Focus on Feeding – Breastfeeding & Returning to Work or Study

Returning to work doesn’t mean that you have to stop breastfeeding.

Breastfeeding exclusively (giving your baby no other food or drink) is recommended for around the first six months. After that time, breastfeeding is recommended alongside solid food (see the section on weaning). Therefore, it’s likely that you’ll be breastfeeding when you return to work or college.

The following information may help you:

  • Consider your baby’s age when planning to breastfeed and returning to work/study, your baby may be eating solid food during the day.
  • Contact the Infant Feeding Peer Support Workers based at your local Children’s Centre or ask for advice from other mums on our Breastfeeding in Sheffield Facebook page.
  • You can arrange for childcare close to work or college so that you can breastfeed during breaks, or before and after work. The evening feed can be a wonderful way for you to relax with your baby after work or college.
  • You can express breast milk (taking milk from the breast by hand or using a pump) so that someone else can feed your baby while you’re at work. See our section on Expressing breast milk and the Unicef Baby Friendly ‘Guide for Parents who Formula Feed’
  • Ask your employer or college for flexible working hours that are arranged around your breastfeeding needs.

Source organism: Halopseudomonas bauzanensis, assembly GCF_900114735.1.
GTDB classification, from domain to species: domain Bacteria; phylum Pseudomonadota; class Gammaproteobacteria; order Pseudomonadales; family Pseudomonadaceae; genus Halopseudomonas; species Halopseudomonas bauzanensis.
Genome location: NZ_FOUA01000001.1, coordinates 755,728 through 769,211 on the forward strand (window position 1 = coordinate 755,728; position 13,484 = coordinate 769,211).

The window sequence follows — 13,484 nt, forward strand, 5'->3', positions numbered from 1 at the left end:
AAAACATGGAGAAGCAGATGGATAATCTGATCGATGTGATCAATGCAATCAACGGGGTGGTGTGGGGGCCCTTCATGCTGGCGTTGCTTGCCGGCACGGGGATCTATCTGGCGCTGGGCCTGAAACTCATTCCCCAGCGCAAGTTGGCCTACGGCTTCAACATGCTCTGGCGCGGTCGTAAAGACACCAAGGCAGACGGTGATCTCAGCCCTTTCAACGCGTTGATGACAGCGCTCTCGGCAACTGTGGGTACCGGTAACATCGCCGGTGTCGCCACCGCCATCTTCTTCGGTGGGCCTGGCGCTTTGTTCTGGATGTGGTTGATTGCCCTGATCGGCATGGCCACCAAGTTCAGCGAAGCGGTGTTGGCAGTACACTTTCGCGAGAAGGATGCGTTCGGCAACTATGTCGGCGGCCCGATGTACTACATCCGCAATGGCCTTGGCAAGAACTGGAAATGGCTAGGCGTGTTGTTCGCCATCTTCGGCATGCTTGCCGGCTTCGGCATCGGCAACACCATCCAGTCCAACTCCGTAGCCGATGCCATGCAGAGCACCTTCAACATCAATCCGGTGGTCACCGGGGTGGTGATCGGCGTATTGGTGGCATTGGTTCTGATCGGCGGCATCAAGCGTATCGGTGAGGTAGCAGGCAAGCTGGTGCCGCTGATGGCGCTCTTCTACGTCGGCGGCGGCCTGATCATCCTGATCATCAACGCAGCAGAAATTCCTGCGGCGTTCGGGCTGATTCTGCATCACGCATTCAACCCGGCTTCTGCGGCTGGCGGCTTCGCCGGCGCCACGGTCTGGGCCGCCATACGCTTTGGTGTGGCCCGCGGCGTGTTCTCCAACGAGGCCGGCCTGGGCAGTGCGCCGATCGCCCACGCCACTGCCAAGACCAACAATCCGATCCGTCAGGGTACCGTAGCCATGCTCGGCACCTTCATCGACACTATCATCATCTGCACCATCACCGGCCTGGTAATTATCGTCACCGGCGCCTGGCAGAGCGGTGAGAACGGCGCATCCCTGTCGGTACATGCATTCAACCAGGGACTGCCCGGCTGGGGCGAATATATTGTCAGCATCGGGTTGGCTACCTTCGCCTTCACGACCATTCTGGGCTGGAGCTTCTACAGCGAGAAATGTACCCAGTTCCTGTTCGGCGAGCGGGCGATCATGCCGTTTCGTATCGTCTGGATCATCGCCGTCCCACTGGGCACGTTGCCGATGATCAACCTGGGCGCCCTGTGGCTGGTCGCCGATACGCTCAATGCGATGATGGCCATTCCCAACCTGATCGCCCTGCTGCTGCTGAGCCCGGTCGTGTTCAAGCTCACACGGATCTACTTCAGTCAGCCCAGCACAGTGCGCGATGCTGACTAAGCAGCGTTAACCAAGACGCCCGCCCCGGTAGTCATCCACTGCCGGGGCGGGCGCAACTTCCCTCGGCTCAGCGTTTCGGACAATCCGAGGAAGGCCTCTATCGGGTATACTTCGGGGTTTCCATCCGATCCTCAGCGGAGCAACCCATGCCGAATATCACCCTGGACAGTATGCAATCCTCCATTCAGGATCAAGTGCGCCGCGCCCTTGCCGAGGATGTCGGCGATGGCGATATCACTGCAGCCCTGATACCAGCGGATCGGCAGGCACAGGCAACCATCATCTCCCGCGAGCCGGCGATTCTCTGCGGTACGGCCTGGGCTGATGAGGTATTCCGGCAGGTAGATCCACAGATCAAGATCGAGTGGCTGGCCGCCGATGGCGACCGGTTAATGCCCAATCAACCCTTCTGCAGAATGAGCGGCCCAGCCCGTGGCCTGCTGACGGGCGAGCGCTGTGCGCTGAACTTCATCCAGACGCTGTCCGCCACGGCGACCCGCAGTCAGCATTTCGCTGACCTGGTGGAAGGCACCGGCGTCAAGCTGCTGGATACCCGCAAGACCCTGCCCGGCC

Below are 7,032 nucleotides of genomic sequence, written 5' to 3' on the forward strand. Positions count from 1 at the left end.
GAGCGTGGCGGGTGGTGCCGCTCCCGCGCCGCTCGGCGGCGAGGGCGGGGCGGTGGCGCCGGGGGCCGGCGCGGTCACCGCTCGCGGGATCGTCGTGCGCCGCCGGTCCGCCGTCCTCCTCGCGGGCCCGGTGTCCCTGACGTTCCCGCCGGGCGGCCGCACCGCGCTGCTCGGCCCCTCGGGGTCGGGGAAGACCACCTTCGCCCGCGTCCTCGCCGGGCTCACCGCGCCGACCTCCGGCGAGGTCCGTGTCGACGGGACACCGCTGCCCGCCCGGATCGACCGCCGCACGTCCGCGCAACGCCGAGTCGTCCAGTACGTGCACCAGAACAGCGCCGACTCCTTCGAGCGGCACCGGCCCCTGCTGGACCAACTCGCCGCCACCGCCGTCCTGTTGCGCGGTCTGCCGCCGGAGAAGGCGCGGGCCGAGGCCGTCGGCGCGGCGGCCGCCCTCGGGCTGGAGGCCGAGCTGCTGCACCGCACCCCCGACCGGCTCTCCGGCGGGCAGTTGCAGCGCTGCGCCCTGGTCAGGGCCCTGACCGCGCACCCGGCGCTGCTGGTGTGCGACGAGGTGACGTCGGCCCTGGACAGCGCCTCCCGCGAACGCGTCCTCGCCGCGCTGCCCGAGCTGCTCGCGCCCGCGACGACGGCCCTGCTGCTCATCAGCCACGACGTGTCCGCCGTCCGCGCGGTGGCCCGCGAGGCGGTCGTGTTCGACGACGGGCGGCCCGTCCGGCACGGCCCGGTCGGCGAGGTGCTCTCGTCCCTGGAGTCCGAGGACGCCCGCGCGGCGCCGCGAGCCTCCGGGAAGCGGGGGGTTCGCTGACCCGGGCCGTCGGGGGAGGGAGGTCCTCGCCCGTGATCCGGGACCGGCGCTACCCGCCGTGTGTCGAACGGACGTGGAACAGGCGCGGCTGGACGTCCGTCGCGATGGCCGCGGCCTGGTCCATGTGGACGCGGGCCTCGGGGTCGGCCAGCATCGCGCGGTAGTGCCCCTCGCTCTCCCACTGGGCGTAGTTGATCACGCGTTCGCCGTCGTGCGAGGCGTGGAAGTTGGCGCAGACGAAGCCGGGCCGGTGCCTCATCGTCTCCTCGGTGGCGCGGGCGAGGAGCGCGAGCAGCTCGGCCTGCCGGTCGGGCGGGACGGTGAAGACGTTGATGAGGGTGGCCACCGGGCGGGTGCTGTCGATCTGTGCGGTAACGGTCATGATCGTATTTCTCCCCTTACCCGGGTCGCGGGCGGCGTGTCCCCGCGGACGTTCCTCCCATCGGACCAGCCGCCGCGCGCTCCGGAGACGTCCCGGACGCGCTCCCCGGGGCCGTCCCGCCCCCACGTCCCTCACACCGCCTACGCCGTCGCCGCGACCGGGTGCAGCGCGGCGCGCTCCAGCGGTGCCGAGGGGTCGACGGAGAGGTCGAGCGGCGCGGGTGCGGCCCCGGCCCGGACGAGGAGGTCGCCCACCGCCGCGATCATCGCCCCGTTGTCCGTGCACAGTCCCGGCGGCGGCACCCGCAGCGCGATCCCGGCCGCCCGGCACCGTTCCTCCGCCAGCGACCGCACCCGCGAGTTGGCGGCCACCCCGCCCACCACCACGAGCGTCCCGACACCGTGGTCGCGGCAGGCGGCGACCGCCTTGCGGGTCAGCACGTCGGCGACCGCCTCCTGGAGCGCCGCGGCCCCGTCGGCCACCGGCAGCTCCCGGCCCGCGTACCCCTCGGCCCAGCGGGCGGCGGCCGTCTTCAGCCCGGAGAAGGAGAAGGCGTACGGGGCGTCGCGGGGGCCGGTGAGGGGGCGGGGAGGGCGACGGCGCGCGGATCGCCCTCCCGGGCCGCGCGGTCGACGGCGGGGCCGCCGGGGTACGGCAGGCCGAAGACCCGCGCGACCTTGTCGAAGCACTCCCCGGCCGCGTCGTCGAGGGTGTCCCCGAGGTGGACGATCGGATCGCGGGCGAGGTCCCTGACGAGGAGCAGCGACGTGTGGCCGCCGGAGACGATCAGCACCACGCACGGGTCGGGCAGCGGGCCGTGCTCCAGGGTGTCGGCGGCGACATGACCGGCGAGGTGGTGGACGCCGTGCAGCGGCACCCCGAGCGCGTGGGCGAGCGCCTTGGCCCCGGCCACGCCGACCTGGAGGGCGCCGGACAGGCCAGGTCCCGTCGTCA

• Think about it early. Before you go back to work, write to your employer/tutor to let them know that you are breastfeeding. You may have an HR department that can help. It can make preparations, such as finding you a private room where you can breastfeed or express your milk.
  • Have a trial run with childcare before returning to work, discuss things with your childminder such as providing her with labelled and dated expressed breast milk. See our section on Expressing breast milk
  • Before returning to work, you should give your employer written notification that you are breastfeeding. Your employer must then conduct a specific risk assessment of your workplace. They must take steps to protect your health and safety on your return to work.
  • There is lots of useful information in this leaflet about Breastfeeding after returning to work or study leaflet from the Department of Health.

What are your rights?

Although employers are not required by law to accommodate breastfeeding mothers, it is good practice in accordance with the Health and Safety Executive, for employers to do the following:

  • Offer facilities to rest and time to express
  • Discuss flexible working hours
  • Discuss availability of a private space
  • Discuss the possibility of feeding baby during breaks
  • Discuss availability of onsite childcare

Useful contacts

  • Maternity Action helpline: 0808 802 0029
  • Health and Safety Executive: